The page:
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The Roundtable

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Peter Steiner
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WAMC's The Roundtable is an award-winning, nationally recognized eclectic talk program. The show airs from 9 a.m. to noon each weekday and features news, interviews, in-depth discussion, music, and much (much) more! Hosted by Joe Donahue and produced by Sarah LaDuke, The Roundtable tackles serious and lighthearted subjects, looking to explore the many facets of the human condition with civility, respect and responsibility.

The show's hallmark is thoughtful interviews with A-list newsmakers, authors, artists, sports figures, actors, and people with interesting stories to tell. Since hitting the airwaves in May of 2001, The Roundtable has interviewed the likes of Arthur Miller, Kurt Vonnegut, Maya Angelou, Madeleine Albright, Jimmy Carter, John McCain, Bob Dole, Steve Martin, James Taylor, Stephen King, Melissa Etheridge, Lin-Manuel Miranda and lots of other really cool people. Plus, Wilco does our theme song. What more can you ask for?

If you would like to be on the show email us at roundtable@wamc.org. Send your comments or questions for The Roundtable Panel to panel@wamc.org

The Roundtable is also available as a podcast.

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  • Lucas Van Engen as Leo Wise, at right, in HBO's "We Own This City"
    HBO
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    HBO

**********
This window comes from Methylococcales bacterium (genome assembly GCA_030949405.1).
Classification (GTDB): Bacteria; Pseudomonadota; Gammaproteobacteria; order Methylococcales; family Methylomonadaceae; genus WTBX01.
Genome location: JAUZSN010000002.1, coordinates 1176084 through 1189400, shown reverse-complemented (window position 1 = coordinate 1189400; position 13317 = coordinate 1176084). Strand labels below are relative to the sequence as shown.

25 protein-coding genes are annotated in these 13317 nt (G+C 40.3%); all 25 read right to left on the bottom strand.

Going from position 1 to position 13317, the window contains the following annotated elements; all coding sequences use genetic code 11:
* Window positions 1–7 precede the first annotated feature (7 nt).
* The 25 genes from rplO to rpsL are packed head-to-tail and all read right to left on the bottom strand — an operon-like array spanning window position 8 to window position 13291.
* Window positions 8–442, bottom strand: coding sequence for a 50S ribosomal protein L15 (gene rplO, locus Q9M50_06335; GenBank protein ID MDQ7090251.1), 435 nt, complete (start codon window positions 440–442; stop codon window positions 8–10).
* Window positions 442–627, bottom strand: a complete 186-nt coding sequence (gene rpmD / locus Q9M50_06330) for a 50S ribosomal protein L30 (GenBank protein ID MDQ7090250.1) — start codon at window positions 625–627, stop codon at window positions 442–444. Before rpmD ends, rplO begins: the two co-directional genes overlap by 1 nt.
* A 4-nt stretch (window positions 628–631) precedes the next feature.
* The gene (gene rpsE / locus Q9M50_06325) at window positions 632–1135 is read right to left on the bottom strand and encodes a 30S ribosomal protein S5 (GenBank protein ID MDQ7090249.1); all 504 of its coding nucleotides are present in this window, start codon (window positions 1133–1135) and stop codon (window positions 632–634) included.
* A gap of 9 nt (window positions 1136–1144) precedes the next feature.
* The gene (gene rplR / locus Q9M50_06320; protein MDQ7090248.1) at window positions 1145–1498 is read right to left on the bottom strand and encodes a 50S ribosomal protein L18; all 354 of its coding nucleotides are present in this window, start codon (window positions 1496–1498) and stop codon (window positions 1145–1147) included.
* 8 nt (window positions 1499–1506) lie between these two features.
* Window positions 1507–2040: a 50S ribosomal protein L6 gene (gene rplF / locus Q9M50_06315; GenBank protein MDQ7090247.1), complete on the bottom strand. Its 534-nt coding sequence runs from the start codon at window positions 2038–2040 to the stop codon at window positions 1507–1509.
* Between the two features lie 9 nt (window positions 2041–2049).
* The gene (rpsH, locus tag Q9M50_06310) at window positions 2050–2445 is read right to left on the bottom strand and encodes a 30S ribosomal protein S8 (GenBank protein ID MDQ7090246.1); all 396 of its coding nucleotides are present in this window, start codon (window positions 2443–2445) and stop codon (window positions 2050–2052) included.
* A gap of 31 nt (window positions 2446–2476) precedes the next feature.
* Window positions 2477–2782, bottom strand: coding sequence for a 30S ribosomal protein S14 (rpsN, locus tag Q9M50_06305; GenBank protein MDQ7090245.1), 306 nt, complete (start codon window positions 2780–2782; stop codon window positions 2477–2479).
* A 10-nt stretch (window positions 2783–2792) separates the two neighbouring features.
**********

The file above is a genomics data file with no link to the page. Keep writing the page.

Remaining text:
The new HBO series “We Own This City” is the latest from creator David Simon to turn a critical eye on Baltimore’s police, drug trade and the people caught up in it. In the miniseries, actor Lucas Van Engen portrays real-life prosecutor Leo Wise.
  • Book cover for "Incomparable Grace"
    Provided
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    Dutton
    John F. Kennedy entered office inexperienced but alluring, his reputation more given by an enamored public than earned through achievement. "Incomparable Grace: JFK in the Presidency"(Dutton) is a new assessment of his time in the Oval Office. Presidential historian Mark K. Updegrove reveals how JFK’s first months were marred by setbacks: the botched Bay of Pigs invasions, a disastrous summit with the Soviet premier, and a mismanaged approach to the Civil Rights movement. But the young president soon proved that behind the glamour was a leader of uncommon fortitude and vision.
  • "And You May Find Yourself…: Confessions of a Late-Blooming Gen-X Weirdo" by Sari Botton is about “finding” yourself later in life — after first getting lost in all the wrong places. As Botton discovers, the wrong places famously include her own self-suppression and misguided efforts to please others (mostly men).In a series of candid, reflective, sometimes humorous essays, Botton describes coming to feminism and self-actualization as an older person, second (and third and fourth) chances—and how maybe it’s never too late to find your way…assuming you’re lucky enough to live long.
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  • Today's Book Picks come from Matt Tannenbaum from The Bookstore in Lenox, Massachusetts.